Once the disease is suspected, a definite diagnosis of amyloidosis is needed. In general, this requires the demonstration of amyloid deposits in the tissues. This can be achieved by taking a biopsy from any organ suspected of being involved with amyloidosis. The easiest way to get a sample to test for amyloid is to stain and examine a small piece of abdominal fat under a microscope. To do this, a local anesthetic is used to numb the skin of the abdomen, and a small core of fat is removed with a needle. Although the technique is simple, amyloid is not always found in the fat, and a skilled pathologist is needed to read the results. In suspected amyloidosis of the heart, a cardiac biopsy is often performed: after numbing an area of the neck with a local anesthetic, a thin, flexible wire with a tiny pincerlike end (a bioptome), is passed through a vein into the right ventricle of the heart, where (under x-ray and ultrasound guidance to safely position the bioptome) 4 or 5 pinhead-size pieces of heart muscle are taken. The procedure is painless and, in skilled hands, is safe. If amyloid is present, it will always be seen on the heart biopsy, and there is usually enough tissue available to perform special techniques needed to precisely determine the amyloid type. An example of a cardiac biopsy showing amyloid deposition is shown in Figure 2.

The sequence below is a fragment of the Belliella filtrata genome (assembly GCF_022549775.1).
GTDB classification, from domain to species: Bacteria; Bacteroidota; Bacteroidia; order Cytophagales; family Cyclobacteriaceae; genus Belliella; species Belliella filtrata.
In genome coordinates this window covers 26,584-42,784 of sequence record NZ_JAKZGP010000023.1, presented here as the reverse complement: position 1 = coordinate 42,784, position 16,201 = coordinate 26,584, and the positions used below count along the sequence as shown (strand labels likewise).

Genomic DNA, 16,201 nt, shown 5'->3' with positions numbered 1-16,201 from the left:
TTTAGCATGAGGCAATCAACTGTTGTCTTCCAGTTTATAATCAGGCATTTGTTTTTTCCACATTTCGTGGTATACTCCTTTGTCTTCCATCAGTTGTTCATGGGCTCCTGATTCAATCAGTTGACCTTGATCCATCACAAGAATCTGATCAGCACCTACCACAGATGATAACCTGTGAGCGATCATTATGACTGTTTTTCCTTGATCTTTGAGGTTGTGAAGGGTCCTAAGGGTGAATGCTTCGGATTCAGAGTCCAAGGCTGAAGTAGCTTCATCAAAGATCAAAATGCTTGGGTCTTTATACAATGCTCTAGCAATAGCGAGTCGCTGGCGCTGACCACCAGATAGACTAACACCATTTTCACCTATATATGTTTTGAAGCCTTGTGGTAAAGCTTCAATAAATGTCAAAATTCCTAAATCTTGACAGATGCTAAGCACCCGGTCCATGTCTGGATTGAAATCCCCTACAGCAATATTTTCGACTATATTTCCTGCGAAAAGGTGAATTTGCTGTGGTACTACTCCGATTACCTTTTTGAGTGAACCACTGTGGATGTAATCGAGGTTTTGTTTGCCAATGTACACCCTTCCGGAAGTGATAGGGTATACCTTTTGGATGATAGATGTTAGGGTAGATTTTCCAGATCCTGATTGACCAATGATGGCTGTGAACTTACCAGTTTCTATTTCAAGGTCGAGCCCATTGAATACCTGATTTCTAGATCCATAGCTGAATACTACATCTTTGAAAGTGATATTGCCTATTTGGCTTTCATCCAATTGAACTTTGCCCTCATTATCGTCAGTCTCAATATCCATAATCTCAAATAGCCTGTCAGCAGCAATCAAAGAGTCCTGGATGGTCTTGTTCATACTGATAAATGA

It is critical to know what type of amyloid is present to plan the appropriate treatment. Each type of amyloidosis can be detected by specific tests, either by special stains of a biopsy, blood tests, or both.
For AL amyloidosis, a test known as immunofixation can determine the presence of abnormal proteins in blood or urine, and a blood test known as a free light chain assay is used to quantify the amount of these abnormal proteins. The free light chain assay is also used to follow the response to treatment in AL amyloidosis. If AL amyloidosis is suspected, a bone marrow biopsy is usually performed to examine the number of plasma cells. If there is no evidence of AL amyloidosis, blood can be drawn to determine the presence of a mutation in the TTR. If this is negative, but TTR amyloidosis is suspected, the most likely diagnosis is SSA. In this case, and in certain other situations, special staining of the biopsy tissue is often helpful to distinguish among the different amyloid types, but occasionally the biopsy needs to be sent to a specialized laboratory to determine the molecular structure of the amyloid protein.
Several rarer forms of amyloid deposits exist that may occasionally affect the heart. These are outside the scope of this summary, but, if suspected, they can be investigated at a skilled amyloidosis center.